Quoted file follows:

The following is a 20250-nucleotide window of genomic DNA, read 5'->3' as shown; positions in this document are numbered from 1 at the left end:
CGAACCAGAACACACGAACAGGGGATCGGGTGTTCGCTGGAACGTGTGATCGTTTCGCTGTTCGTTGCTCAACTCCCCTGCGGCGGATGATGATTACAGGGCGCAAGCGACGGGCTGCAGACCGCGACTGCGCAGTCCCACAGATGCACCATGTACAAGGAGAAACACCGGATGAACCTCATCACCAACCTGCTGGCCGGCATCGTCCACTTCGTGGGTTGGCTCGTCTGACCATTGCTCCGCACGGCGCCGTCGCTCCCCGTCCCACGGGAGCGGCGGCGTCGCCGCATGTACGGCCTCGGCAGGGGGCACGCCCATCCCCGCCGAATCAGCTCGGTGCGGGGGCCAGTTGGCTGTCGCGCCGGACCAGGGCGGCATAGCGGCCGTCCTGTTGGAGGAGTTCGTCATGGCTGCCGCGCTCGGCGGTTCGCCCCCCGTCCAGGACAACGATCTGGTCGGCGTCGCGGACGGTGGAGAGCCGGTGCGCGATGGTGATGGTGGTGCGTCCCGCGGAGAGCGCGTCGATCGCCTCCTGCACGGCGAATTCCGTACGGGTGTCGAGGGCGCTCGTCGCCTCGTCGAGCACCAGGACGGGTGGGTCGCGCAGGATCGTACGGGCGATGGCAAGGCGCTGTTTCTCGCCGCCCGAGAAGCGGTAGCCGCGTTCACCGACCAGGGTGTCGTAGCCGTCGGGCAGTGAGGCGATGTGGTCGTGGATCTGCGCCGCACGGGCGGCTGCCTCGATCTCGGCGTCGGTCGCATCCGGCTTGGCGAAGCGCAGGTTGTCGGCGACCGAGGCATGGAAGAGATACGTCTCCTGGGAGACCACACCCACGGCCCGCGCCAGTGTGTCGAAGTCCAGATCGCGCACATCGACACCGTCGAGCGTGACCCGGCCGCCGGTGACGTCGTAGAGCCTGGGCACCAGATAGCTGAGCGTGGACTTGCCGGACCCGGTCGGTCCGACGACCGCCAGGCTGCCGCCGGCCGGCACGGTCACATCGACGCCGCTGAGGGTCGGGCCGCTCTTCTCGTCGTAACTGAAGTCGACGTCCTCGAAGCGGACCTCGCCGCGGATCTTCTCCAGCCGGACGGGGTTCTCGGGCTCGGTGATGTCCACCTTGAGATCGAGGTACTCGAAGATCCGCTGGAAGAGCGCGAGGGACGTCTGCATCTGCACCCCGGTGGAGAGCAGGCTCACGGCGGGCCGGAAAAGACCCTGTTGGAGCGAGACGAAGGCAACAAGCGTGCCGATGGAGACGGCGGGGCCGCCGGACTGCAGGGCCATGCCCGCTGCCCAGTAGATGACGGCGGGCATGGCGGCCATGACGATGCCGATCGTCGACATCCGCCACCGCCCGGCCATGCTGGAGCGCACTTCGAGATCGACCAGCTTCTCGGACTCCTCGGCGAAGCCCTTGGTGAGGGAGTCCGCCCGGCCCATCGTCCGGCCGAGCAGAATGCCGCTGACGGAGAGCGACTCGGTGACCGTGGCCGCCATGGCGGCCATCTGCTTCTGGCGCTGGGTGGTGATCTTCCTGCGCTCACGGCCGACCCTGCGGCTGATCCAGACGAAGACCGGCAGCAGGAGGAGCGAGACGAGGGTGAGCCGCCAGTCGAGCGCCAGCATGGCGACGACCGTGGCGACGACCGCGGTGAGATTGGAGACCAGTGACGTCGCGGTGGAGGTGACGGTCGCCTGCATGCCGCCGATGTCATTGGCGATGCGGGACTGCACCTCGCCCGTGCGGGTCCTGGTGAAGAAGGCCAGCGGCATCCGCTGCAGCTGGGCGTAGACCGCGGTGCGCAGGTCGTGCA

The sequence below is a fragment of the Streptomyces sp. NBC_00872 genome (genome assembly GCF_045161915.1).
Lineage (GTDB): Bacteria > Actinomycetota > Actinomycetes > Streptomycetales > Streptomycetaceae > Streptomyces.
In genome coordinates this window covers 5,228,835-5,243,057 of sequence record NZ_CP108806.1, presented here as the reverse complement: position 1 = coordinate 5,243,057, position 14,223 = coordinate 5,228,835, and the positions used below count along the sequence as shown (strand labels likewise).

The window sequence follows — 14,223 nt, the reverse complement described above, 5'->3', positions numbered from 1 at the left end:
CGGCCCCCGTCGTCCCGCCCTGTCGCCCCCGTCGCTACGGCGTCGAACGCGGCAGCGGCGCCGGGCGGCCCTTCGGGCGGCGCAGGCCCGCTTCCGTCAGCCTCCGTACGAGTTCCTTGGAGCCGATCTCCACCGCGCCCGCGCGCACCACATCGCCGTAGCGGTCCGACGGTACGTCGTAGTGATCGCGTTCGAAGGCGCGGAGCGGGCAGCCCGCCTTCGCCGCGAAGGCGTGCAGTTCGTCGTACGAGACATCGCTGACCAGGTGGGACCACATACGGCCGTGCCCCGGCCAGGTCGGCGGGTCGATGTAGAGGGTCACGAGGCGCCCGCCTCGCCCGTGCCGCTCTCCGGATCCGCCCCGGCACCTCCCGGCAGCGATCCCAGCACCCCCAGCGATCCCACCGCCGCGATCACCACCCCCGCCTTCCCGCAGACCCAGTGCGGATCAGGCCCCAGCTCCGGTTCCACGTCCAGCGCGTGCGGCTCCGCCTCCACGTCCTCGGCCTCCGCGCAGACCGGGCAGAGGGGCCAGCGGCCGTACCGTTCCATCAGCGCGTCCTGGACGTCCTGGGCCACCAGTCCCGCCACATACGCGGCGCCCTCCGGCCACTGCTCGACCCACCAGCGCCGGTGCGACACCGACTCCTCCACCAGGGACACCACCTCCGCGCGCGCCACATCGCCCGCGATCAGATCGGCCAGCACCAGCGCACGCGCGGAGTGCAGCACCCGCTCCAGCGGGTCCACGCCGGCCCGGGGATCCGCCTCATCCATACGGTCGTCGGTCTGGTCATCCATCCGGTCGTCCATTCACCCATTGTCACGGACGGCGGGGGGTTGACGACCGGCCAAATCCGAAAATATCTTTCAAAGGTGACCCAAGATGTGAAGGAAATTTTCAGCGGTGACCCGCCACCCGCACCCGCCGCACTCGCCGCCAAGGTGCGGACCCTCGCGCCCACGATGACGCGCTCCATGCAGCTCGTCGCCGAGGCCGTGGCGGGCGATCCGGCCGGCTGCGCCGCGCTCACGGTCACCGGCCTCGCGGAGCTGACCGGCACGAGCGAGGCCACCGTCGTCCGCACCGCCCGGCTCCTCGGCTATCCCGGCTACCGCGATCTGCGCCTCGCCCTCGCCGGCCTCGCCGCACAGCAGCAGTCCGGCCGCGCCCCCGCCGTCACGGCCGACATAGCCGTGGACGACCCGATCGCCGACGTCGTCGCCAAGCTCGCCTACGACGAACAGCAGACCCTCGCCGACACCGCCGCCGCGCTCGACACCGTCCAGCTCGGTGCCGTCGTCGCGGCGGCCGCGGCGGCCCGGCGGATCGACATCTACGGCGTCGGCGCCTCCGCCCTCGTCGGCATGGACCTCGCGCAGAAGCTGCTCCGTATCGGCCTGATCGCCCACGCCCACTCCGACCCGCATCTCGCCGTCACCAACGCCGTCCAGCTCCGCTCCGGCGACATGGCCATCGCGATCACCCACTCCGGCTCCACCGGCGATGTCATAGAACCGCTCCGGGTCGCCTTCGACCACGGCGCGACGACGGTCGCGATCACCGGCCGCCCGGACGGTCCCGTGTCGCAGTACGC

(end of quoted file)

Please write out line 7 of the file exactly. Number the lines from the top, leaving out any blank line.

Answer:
CGGCCCCCGTCGTCCCGCCCTGTCGCCCCCGTCGCTACGGCGTCGAACGCGGCAGCGGCGCCGGGCGGCCCTTCGGGCGGCGCAGGCCCGCTTCCGTCAGCCTCCGTACGAGTTCCTTGGAGCCGATCTCCACCGCGCCCGCGCGCACCACATCGCCGTAGCGGTCCGACGGTACGTCGTAGTGATCGCGTTCGAAGGCGCGGAGCGGGCAGCCCGCCTTCGCCGCGAAGGCGTGCAGTTCGTCGTACGAGACATCGCTGACCAGGTGGGACCACATACGGCCGTGCCCCGGCCAGGTCGGCGGGTCGATGTAGAGGGTCACGAGGCGCCCGCCTCGCCCGTGCCGCTCTCCGGATCCGCCCCGGCACCTCCCGGCAGCGATCCCAGCACCCCCAGCGATCCCACCGCCGCGATCACCACCCCCGCCTTCCCGCAGACCCAGTGCGGATCAGGCCCCAGCTCCGGTTCCACGTCCAGCGCGTGCGGCTCCGCCTCCACGTCCTCGGCCTCCGCGCAGACCGGGCAGAGGGGCCAGCGGCCGTACCGTTCCATCAGCGCGTCCTGGACGTCCTGGGCCACCAGTCCCGCCACATACGCGGCGCCCTCCGGCCACTGCTCGACCCACCAGCGCCGGTGCGACACCGACTCCTCCACCAGGGACACCACCTCCGCGCGCGCCACATCGCCCGCGATCAGATCGGCCAGCACCAGCGCACGCGCGGAGTGCAGCACCCGCTCCAGCGGGTCCACGCCGGCCCGGGGATCCGCCTCATCCATACGGTCGTCGGTCTGGTCATCCATCCGGTCGTCCATTCACCCATTGTCACGGACGGCGGGGGGTTGACGACCGGCCAAATCCGAAAATATCTTTCAAAGGTGACCCAAGATGTGAAGGAAATTTTCAGCGGTGACCCGCCACCCGCACCCGCCGCACTCGCCGCCAAGGTGCGGACCCTCGCGCCCACGATGACGCGCTCCATGCAGCTCGTCGCCGAGGCCGTGGCGGGCGATCCGGCCGGCTGCGCCGCGCTCACGGTCACCGGCCTCGCGGAGCTGACCGGCACGAGCGAGGCCACCGTCGTCCGCACCGCCCGGCTCCTCGGCTATCCCGGCTACCGCGATCTGCGCCTCGCCCTCGCCGGCCTCGCCGCACAGCAGCAGTCCGGCCGCGCCCCCGCCGTCACGGCCGACATAGCCGTGGACGACCCGATCGCCGACGTCGTCGCCAAGCTCGCCTACGACGAACAGCAGACCCTCGCCGACACCGCCGCCGCGCTCGACACCGTCCAGCTCGGTGCCGTCGTCGCGGCGGCCGCGGCGGCCCGGCGGATCGACATCTACGGCGTCGGCGCCTCCGCCCTCGTCGGCATGGACCTCGCGCAGAAGCTGCTCCGTATCGGCCTGATCGCCCACGCCCACTCCGACCCGCATCTCGCCGTCACCAACGCCGTCCAGCTCCGCTCCGGCGACATGGCCATCGCGATCACCCACTCCGGCTCCACCGGCGATGTCATAGAACCGCTCCGGGTCGCCTTCGACCACGGCGCGACGACGGTCGCGATCACCGGCCGCCCGGACGGTCCCGTGTCGCAGTACGC